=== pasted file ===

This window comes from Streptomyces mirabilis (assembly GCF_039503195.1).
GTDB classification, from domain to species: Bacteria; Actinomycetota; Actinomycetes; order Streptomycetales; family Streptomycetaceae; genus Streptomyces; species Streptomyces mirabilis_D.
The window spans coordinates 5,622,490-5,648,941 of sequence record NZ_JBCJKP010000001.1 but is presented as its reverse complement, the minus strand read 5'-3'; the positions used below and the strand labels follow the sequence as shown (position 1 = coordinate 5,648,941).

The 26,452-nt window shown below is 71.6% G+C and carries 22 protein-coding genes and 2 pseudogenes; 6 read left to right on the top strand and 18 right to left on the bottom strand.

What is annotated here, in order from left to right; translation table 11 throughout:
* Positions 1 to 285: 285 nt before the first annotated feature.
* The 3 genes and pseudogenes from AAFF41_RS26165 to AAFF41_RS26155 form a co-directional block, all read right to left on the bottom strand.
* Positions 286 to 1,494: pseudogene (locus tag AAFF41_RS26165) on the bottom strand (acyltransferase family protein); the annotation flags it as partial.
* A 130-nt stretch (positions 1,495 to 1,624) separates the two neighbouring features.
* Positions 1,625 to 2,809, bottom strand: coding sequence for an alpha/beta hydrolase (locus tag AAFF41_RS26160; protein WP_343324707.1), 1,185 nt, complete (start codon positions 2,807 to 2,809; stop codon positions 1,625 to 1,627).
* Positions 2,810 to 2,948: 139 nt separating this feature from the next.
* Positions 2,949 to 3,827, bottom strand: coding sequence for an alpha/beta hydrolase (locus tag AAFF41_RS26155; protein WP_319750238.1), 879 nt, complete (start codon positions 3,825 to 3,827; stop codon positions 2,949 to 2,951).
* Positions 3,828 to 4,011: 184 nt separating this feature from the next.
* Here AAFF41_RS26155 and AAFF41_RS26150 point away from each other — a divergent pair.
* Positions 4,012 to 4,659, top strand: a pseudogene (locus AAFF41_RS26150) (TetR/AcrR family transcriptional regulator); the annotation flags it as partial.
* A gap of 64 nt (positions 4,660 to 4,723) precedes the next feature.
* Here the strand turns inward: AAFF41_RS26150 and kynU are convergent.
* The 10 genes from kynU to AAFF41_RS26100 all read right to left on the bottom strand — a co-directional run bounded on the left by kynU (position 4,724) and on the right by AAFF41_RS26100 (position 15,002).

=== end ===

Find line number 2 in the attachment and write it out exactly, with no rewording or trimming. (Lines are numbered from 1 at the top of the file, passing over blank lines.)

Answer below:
GTDB classification, from domain to species: Bacteria; Actinomycetota; Actinomycetes; order Streptomycetales; family Streptomycetaceae; genus Streptomyces; species Streptomyces mirabilis_D.